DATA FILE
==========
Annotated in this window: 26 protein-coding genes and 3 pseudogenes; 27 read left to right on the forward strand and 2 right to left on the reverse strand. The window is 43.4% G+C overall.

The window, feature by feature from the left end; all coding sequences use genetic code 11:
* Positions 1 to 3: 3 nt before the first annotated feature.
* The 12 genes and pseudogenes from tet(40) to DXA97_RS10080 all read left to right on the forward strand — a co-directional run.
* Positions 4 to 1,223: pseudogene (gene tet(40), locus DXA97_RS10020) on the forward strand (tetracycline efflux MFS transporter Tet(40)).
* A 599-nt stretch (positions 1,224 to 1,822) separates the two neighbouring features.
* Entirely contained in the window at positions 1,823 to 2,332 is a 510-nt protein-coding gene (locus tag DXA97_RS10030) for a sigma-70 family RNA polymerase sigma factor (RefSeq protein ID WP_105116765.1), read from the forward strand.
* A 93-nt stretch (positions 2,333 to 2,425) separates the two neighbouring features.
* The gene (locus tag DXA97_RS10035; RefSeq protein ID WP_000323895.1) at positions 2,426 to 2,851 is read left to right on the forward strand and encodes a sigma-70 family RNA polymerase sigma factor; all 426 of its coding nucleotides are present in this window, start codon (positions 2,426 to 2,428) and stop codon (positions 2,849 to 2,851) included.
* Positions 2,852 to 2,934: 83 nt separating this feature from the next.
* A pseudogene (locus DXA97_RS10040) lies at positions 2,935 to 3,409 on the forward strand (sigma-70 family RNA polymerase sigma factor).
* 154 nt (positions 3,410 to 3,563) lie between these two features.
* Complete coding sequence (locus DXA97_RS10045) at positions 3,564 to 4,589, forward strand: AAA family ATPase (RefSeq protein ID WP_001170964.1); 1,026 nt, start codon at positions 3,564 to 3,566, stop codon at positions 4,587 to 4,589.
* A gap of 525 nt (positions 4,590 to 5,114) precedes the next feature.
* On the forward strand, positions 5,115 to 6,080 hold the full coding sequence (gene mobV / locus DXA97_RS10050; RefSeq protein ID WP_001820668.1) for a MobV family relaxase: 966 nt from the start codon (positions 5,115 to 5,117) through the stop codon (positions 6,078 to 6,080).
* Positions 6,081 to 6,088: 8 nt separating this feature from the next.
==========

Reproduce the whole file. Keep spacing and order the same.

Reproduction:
Annotated in this window: 26 protein-coding genes and 3 pseudogenes; 27 read left to right on the forward strand and 2 right to left on the reverse strand. The window is 43.4% G+C overall.

The window, feature by feature from the left end; all coding sequences use genetic code 11:
* Positions 1 to 3: 3 nt before the first annotated feature.
* The 12 genes and pseudogenes from tet(40) to DXA97_RS10080 all read left to right on the forward strand — a co-directional run.
* Positions 4 to 1,223: pseudogene (gene tet(40), locus DXA97_RS10020) on the forward strand (tetracycline efflux MFS transporter Tet(40)).
* A 599-nt stretch (positions 1,224 to 1,822) separates the two neighbouring features.
* Entirely contained in the window at positions 1,823 to 2,332 is a 510-nt protein-coding gene (locus tag DXA97_RS10030) for a sigma-70 family RNA polymerase sigma factor (RefSeq protein ID WP_105116765.1), read from the forward strand.
* A 93-nt stretch (positions 2,333 to 2,425) separates the two neighbouring features.
* The gene (locus tag DXA97_RS10035; RefSeq protein ID WP_000323895.1) at positions 2,426 to 2,851 is read left to right on the forward strand and encodes a sigma-70 family RNA polymerase sigma factor; all 426 of its coding nucleotides are present in this window, start codon (positions 2,426 to 2,428) and stop codon (positions 2,849 to 2,851) included.
* Positions 2,852 to 2,934: 83 nt separating this feature from the next.
* A pseudogene (locus DXA97_RS10040) lies at positions 2,935 to 3,409 on the forward strand (sigma-70 family RNA polymerase sigma factor).
* 154 nt (positions 3,410 to 3,563) lie between these two features.
* Complete coding sequence (locus DXA97_RS10045) at positions 3,564 to 4,589, forward strand: AAA family ATPase (RefSeq protein ID WP_001170964.1); 1,026 nt, start codon at positions 3,564 to 3,566, stop codon at positions 4,587 to 4,589.
* A gap of 525 nt (positions 4,590 to 5,114) precedes the next feature.
* On the forward strand, positions 5,115 to 6,080 hold the full coding sequence (gene mobV / locus DXA97_RS10050; RefSeq protein ID WP_001820668.1) for a MobV family relaxase: 966 nt from the start codon (positions 5,115 to 5,117) through the stop codon (positions 6,078 to 6,080).
* Positions 6,081 to 6,088: 8 nt separating this feature from the next.